“If this does not pass over this legislative session,” he said, “we can talk about some increases in a way that would be sustainable.”
After the vote, Rep. Peter Merideth of St. Louis, the ranking Democrat on the committee, accused Republicans of caring more about buildings than people. The GOP majority has repeatedly ignored warnings from service agencies that they cannot pay enough to keep staff and care for vulnerable people, he said.
“Coming back next year isn’t good enough,” Merideth said. “I am sorry to make you sit here and listen to us saying shame on you again, but shame on you again.”
Over the course of the day, a similar story played out.
Most amendments proposed by Democrats were defeated, including proposals to increase pay in the Missouri Department of Transportation and provide a guaranteed 7% increase in state aid to colleges and universities. Smith’s position was key, and his opposition also killed a proposal from Rep. Jim Kalberloh, R-Lowry City, to provide an $8 million advertising budget to the Missouri Lottery.
The day started with a debate over child care subsidies and school-based pre-kindergarten programs. In the budget going to the House floor, child care providers would get a rate increase but school districts wouldn’t get money to offer pre-kindergarten classes.
In his Tuesday proposals, Smith cut $134.5 million from the two programs — $78.5 million sought by Parson to increase rates for child care providers and $56 million to pay for early education programs in public and charter schools.
One of the first actions Thursday was an amendment from Smith to restore $50 million to the program subsidizing child care for lower income families. The initial cut, he said, was based on what he saw as a flaw in a rate study conducted for the Department of Elementary and Secondary Education.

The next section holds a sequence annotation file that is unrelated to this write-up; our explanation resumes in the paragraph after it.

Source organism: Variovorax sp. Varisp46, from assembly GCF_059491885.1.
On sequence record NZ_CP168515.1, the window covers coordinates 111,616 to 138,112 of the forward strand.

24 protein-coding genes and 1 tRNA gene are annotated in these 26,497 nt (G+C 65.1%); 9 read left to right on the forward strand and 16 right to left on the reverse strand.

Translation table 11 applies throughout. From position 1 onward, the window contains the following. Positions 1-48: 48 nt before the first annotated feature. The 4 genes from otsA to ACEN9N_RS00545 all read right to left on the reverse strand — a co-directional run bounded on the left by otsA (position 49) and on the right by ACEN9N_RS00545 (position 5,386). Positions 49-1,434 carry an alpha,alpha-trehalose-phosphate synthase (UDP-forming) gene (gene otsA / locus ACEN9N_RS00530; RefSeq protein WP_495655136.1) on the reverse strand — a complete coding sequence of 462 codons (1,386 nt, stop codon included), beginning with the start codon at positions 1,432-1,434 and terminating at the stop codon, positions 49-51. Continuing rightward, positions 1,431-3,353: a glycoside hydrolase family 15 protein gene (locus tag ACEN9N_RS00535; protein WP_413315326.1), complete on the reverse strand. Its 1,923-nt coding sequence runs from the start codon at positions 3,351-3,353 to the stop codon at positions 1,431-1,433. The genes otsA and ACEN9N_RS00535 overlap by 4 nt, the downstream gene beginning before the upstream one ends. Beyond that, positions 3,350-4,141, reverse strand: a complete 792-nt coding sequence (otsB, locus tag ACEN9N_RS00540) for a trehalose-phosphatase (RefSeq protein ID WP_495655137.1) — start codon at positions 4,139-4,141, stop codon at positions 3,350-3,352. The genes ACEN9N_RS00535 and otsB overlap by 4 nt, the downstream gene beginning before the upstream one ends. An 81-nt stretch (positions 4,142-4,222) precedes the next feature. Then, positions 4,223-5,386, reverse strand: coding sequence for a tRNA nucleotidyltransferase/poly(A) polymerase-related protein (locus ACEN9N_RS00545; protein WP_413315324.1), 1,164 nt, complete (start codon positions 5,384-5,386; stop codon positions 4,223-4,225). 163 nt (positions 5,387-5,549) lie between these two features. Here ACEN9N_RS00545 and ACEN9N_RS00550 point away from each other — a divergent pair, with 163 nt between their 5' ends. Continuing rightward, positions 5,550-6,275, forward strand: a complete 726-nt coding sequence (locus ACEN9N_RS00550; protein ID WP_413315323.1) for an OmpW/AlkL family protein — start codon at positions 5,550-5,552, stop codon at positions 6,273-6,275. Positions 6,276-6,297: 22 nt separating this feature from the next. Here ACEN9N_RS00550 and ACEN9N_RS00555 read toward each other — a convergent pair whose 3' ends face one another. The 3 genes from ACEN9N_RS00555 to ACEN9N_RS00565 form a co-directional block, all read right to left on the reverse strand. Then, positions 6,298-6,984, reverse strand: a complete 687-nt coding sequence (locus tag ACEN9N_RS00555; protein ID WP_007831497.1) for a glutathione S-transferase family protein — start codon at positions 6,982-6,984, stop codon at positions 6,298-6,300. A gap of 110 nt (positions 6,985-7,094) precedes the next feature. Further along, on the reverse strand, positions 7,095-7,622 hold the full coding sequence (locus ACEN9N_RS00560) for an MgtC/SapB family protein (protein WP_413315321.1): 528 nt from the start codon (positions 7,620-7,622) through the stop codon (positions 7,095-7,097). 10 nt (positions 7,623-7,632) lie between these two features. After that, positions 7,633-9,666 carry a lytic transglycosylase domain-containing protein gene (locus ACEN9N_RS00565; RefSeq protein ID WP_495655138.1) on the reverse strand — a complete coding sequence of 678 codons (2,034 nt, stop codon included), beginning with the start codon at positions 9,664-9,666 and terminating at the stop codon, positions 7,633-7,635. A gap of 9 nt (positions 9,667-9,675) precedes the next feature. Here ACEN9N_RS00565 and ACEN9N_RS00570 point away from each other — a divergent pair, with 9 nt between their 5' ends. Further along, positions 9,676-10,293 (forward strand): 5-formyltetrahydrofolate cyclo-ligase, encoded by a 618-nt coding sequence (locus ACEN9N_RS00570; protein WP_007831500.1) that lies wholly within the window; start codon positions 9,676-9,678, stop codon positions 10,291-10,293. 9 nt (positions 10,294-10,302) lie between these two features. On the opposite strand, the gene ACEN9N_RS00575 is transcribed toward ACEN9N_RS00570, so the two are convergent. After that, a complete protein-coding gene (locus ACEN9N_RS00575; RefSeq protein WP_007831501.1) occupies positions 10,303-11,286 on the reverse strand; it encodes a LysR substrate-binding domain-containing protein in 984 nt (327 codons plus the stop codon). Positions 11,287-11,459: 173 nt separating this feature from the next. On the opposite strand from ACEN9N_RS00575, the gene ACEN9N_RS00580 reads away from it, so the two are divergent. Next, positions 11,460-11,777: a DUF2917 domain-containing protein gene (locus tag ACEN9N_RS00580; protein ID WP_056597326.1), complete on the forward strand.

The $78.5 million would have increased provider rates to 75% of the levels recommended by the study. Smith said his funding is a “placeholder” intended to show the commitment of lawmakers to fund higher rates while the rate study is reviewed.
“It takes some time to ramp up these increases over the course of time,” Smith said. “Fifty million dollars is a very strong commitment here to increase the child care subsidy.”
Every Democratic amendment to further increase the subsidies, or to restore the funding for school-based programs, went down to defeat or was blocked by procedural moves. Merideth said Smith’s budget plan from Tuesday effectively locked away the massive general revenue surplus.
“We are just making it so House members have no ability to determine how money is spent,” Merideth said.
Parson’s proposal for school-based pre-kindergarten programs would have funded seats for every 4-year-old in a family eligible for free and reduced cost school meals. Merideth proposed spending $138 million to fund a program open to all four-year olds.
Several Republicans said they like that better than Parson’s limited program but that wasn’t enough to pass it over Smith’s objections.
Rep. Brenda Shields, R-St. Joseph, is sponsoring legislation to provide tax credits to promote child care.
“I am very interested in expanding it beyond the legislation I have filed to all students in the state,” Shields said. “We know we get great results with the return on our investment.”
This article has been updated since it was initially published.